calculusxy
  • calculusxy
factoring quadratics..
Mathematics
  • Stacey Warren - Expert brainly.com
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schrodinger
  • schrodinger
I got my questions answered at brainly.com in under 10 minutes. Go to brainly.com now for free help!
calculusxy
  • calculusxy
\[5a^2 - 180\]
Zale101
  • Zale101
Hi!
calculusxy
  • calculusxy
Hello!

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Zale101
  • Zale101
Do you have a question? :3
Zale101
  • Zale101
Lol
Zale101
  • Zale101
nvm
calculusxy
  • calculusxy
Yeah i just posted it above but here it is anyway: \[5a^2 - 180\]
Zale101
  • Zale101
It didnt appear for a moment. Alright, let us begin!
calculusxy
  • calculusxy
okay!
Zale101
  • Zale101
Let us first make the equation look clear to us. Let's factor out the 5.
calculusxy
  • calculusxy
5(a^2 - 36)
Zale101
  • Zale101
Awesome!
Zale101
  • Zale101
What can you say about x^2-36? Well, we know that there are 2 x's multiplied together. (x )(x ) We need to find the missing numbers. To find the missing numbers, we need to know the factors of 36 that when added together is zero and multiplied together is 36.
Zale101
  • Zale101
\(a^2-36=a^2+0a+36\) Correct?
Zale101
  • Zale101
Those two equations are technically the same.
calculusxy
  • calculusxy
yes
Zale101
  • Zale101
0a means that there's two numbers that got added and were the same Those two numbers got multiplied and equaled to 36
calculusxy
  • calculusxy
wait.. i still don't understand that part about 0a
Zale101
  • Zale101
Okay, here's a different way of explaining it a^2 means x*x 0a means number + number =0 36 means number * number =36 But, those numbers that got added and multiplied together have to be the same two numbers that got added and multiplied.
calculusxy
  • calculusxy
but what two numbers would lead to that 0
calculusxy
  • calculusxy
but when multiplied will give me 36
Zale101
  • Zale101
Correct!
calculusxy
  • calculusxy
ok so what's the next step?
Zale101
  • Zale101
Member, those numbers must equal 36 when multiplied, so it has to be a factor of 36.
Zale101
  • Zale101
Getting those two numbers is the last step
calculusxy
  • calculusxy
ok...
calculusxy
  • calculusxy
1, 2, 3, 4, 9, 12, 18, 36
calculusxy
  • calculusxy
factors of 36
Zale101
  • Zale101
|dw:1444099970567:dw|
calculusxy
  • calculusxy
6 oh!
calculusxy
  • calculusxy
okay so the answer would be : 5(a - 6)(a + 6)
calculusxy
  • calculusxy
would that be correct?
Zale101
  • Zale101
Yes :)
calculusxy
  • calculusxy
thank you! i have another question.
Zale101
  • Zale101
Does it make sense?
calculusxy
  • calculusxy
\[5n^2 + 5n - 360\]
calculusxy
  • calculusxy
and yes
Astrophysics
  • Astrophysics
Nice one @Zale101 There is a trick to avoid all of this for the future, it's called complete the square (of course if you understand it that is) \[\huge a^2-b^2 = (a-b)(a+b)\]
calculusxy
  • calculusxy
5(n^2 + n - 75) factors of 75: 1,3,5,15,25,75 i can't find a number whose sum will be n or 1
Zale101
  • Zale101
Nice one astro! Someone aleady sent me to try this, but i didn't want to change what i was gearing towards lol
Astrophysics
  • Astrophysics
Haha, I see
Zale101
  • Zale101
Dont look at the factors, sorry if i included this term. look at the 2 numbers that can be multiplied to get the last term but that's of course after factoring. Always look for the difference in squares. When we had 5(x^2-36) We can always use the rule astro given to us \((a^2−b^2)=(a−b)(a+b)\)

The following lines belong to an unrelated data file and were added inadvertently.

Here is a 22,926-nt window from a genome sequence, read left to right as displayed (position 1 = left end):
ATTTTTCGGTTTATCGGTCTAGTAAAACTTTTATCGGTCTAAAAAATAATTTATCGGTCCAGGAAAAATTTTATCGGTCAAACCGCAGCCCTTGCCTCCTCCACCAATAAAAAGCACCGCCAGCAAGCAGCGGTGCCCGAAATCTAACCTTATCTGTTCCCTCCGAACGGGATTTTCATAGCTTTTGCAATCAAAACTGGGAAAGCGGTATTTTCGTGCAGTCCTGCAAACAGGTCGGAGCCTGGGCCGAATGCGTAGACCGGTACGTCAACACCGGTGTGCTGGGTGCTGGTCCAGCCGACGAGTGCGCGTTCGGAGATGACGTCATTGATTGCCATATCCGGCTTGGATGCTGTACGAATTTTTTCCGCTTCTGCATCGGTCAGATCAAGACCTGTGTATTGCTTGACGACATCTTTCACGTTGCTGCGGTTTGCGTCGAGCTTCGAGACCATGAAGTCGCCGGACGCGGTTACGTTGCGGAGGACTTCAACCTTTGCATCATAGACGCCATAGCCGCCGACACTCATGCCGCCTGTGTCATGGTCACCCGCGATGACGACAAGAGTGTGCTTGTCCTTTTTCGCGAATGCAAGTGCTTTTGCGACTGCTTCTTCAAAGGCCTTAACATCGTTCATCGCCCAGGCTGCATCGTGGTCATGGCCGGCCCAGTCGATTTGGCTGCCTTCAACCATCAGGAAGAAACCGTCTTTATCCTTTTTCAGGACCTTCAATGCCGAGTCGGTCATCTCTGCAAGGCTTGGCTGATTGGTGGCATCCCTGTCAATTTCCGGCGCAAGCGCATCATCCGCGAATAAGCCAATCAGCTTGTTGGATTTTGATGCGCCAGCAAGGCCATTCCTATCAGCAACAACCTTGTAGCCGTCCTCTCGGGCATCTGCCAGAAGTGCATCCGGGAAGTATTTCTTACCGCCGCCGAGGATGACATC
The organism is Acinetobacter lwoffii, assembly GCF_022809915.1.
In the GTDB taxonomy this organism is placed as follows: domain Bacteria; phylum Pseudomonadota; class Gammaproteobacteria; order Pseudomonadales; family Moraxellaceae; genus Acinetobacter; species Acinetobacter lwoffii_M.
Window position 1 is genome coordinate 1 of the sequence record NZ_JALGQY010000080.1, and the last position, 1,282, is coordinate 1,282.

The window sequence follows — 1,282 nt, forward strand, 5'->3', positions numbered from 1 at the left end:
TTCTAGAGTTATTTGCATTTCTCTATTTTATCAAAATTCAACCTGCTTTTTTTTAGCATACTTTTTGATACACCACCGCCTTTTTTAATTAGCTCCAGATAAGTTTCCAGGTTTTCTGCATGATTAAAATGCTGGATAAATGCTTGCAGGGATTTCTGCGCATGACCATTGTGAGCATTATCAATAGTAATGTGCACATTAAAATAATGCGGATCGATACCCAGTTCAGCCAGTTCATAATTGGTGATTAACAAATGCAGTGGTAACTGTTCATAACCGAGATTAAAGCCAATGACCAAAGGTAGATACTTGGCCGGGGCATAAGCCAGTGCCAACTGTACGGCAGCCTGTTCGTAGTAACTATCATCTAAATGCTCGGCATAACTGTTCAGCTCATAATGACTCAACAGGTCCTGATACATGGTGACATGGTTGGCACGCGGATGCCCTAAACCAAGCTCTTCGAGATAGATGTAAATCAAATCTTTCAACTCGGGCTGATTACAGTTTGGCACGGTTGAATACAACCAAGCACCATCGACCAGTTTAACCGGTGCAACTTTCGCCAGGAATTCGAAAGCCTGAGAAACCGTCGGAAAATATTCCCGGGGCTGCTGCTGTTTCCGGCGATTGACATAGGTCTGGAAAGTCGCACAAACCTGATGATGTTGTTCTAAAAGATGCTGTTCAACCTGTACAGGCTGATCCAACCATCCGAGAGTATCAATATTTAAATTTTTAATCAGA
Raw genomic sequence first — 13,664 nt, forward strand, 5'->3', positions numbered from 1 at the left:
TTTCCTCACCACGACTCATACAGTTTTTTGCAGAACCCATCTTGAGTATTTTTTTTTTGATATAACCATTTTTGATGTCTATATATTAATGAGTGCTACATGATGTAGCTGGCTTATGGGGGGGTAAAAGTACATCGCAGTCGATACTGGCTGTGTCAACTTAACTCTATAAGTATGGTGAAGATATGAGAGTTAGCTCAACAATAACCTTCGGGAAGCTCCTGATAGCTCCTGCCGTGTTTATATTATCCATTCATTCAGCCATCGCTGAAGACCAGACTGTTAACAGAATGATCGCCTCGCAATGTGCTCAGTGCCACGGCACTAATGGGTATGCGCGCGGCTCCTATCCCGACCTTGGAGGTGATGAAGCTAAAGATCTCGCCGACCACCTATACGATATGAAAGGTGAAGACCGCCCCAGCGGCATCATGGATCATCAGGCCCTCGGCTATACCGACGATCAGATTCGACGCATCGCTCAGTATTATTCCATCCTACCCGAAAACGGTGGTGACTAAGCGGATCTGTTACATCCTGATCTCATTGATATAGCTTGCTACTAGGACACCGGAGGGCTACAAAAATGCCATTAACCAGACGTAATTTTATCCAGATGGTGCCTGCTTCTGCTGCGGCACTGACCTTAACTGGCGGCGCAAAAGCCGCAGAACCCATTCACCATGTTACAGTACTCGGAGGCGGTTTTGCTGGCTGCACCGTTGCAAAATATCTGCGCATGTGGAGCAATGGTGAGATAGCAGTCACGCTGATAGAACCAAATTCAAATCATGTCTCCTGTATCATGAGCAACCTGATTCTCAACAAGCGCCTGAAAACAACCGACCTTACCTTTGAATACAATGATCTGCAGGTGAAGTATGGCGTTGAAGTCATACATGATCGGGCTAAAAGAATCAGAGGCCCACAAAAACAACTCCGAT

calculusxy
  • calculusxy
i didn't understand
calculusxy
  • calculusxy
@Zale101 Can you please hurry up a bit? I need to go to bed soon..
Zale101
  • Zale101
Are you sure you factored it right?
calculusxy
  • calculusxy
i am not sure.. i desperately need help with this
Zale101
  • Zale101
Try factoring it again.
Zale101
  • Zale101
there was a mistake when you factored 5 out
calculusxy
  • calculusxy
5(n^2 + 1n - 72)
Zale101
  • Zale101
Much better
Zale101
  • Zale101
Now it should not be confusing :)
Zale101
  • Zale101
Can you work that out?
calculusxy
  • calculusxy
5(n+9)(n-8)
Zale101
  • Zale101
Perfect.
calculusxy
  • calculusxy
sorry i just need help with another question
calculusxy
  • calculusxy
9v^2 - 12v + 4
Zale101
  • Zale101
Show me your attempt on ths.
calculusxy
  • calculusxy
i don't know how to factor the 9 when i have the 12 or 4 (which can't be fully divisible by 9)
calculusxy
  • calculusxy
i don't know what to do
Zale101
  • Zale101
That's because all three terms dont have a common factor. This needs a slightly different approach.
Zale101
  • Zale101
You have your two parenthesis prepared. Are you familiar with group factoring?
calculusxy
  • calculusxy
not that much
calculusxy
  • calculusxy
can you plz help me quickly?
Zale101
  • Zale101
So, before i group factor i'll try to use a different approach and this approach is examining what got added that made 12. Okay, -6v-6v=-12 v we can choose to replace -12v with -6v-6v \(9v^2 - 12v + 4\) \(9v^2 -6v-6v + 4\)
Zale101
  • Zale101
@calculusxy how much do you know about group factoring?
Zale101
  • Zale101
Learning how to group factor will save you when factoring these types of problems.
Zale101
  • Zale101
This will help http://www.mesacc.edu/~scotz47781/mat120/notes/factoring/grouping/grouping.html
calculusxy
  • calculusxy
http://www.purplemath.com/modules/factquad2.htm i was looking at this . i don't know if this can be useful
Zale101
  • Zale101
You can try the bar model, it helps too!
calculusxy
  • calculusxy
okay thanks! :)
Zale101
  • Zale101
But after i arranged the equation with -6v-6v replacing -12v, then group factoring would be easier from there.

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